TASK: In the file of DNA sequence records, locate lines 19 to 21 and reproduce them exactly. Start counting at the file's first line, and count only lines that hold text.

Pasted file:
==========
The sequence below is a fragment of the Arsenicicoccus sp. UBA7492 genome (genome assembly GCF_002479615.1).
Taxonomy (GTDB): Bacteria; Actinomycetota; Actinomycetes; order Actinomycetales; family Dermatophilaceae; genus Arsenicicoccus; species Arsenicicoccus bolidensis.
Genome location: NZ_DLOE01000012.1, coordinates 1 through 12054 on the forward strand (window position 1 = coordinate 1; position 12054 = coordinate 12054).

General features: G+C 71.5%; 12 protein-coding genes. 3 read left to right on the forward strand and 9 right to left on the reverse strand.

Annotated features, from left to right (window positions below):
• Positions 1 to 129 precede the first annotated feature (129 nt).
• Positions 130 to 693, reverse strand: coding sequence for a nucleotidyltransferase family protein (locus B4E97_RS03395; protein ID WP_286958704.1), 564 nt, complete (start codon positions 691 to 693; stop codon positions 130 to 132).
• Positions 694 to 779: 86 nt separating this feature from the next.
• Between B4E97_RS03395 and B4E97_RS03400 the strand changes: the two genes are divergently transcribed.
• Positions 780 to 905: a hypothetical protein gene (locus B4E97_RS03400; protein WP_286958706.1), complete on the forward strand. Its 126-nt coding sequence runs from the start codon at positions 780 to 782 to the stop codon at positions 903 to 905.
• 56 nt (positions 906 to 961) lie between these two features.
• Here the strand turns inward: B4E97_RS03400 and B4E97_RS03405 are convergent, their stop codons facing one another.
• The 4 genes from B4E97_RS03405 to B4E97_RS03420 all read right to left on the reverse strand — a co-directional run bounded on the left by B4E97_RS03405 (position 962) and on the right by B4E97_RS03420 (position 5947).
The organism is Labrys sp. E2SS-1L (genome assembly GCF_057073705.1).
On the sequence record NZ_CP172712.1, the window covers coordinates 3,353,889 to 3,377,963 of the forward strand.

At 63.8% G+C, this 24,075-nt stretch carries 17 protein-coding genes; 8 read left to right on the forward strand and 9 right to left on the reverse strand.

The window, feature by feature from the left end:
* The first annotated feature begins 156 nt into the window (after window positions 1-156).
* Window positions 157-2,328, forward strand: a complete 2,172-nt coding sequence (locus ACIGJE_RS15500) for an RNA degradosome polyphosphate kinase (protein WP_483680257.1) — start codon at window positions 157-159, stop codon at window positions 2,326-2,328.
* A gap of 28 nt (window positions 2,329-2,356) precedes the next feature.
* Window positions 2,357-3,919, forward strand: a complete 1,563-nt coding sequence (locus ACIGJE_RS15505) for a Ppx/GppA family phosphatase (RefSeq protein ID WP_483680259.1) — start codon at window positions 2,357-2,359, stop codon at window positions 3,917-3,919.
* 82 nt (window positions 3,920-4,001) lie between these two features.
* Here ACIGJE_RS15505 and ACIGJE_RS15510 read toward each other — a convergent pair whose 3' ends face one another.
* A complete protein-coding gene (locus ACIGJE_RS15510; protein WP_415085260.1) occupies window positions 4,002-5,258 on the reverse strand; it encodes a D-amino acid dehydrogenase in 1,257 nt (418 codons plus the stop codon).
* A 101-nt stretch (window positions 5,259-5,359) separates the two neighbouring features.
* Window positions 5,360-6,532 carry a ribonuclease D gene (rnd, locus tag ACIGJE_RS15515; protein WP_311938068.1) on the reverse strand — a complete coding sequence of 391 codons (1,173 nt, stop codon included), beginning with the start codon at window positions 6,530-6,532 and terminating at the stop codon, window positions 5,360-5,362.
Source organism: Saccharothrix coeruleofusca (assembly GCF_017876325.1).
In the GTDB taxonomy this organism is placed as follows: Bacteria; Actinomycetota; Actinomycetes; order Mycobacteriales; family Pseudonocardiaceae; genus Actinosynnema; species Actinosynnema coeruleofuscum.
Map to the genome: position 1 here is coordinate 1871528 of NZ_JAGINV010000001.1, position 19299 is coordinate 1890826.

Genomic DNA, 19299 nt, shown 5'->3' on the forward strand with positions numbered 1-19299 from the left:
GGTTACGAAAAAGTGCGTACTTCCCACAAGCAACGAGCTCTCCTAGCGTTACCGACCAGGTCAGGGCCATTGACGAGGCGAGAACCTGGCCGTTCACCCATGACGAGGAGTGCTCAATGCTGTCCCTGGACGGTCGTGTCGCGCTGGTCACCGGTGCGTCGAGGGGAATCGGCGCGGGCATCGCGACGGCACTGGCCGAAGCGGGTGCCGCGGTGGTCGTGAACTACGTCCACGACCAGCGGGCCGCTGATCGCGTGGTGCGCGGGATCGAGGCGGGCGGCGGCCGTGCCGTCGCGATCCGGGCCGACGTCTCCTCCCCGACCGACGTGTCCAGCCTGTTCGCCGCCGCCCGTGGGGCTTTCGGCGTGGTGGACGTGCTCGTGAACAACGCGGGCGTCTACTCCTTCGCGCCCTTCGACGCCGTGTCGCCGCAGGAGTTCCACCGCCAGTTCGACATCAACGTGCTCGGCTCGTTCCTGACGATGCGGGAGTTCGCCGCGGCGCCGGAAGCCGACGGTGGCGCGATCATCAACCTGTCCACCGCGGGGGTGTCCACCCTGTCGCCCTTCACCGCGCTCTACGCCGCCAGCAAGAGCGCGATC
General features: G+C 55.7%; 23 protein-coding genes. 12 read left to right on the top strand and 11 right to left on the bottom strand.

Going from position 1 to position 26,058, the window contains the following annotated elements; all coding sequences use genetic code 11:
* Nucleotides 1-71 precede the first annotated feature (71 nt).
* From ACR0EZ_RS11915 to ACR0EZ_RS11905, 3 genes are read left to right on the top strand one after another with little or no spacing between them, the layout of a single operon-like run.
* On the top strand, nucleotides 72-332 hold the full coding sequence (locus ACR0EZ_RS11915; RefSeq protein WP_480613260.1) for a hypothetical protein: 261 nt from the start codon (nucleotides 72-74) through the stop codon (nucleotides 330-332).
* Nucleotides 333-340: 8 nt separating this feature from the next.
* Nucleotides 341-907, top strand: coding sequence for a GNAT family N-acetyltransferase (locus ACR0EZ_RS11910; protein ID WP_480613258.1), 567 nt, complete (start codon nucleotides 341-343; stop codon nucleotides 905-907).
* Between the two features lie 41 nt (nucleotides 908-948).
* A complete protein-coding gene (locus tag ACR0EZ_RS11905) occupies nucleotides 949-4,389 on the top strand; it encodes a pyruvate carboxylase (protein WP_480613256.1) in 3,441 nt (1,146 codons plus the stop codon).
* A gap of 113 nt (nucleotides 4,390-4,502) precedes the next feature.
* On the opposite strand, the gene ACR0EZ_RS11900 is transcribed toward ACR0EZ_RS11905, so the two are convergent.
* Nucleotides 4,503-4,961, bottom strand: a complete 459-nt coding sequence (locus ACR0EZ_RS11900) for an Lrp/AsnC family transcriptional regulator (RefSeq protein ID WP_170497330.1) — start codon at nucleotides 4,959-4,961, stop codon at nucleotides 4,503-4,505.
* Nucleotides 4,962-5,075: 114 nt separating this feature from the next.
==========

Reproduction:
* Window positions 157-2,328, forward strand: a complete 2,172-nt coding sequence (locus ACIGJE_RS15500) for an RNA degradosome polyphosphate kinase (protein WP_483680257.1) — start codon at window positions 157-159, stop codon at window positions 2,326-2,328.
* A gap of 28 nt (window positions 2,329-2,356) precedes the next feature.
* Window positions 2,357-3,919, forward strand: a complete 1,563-nt coding sequence (locus ACIGJE_RS15505) for a Ppx/GppA family phosphatase (RefSeq protein ID WP_483680259.1) — start codon at window positions 2,357-2,359, stop codon at window positions 3,917-3,919.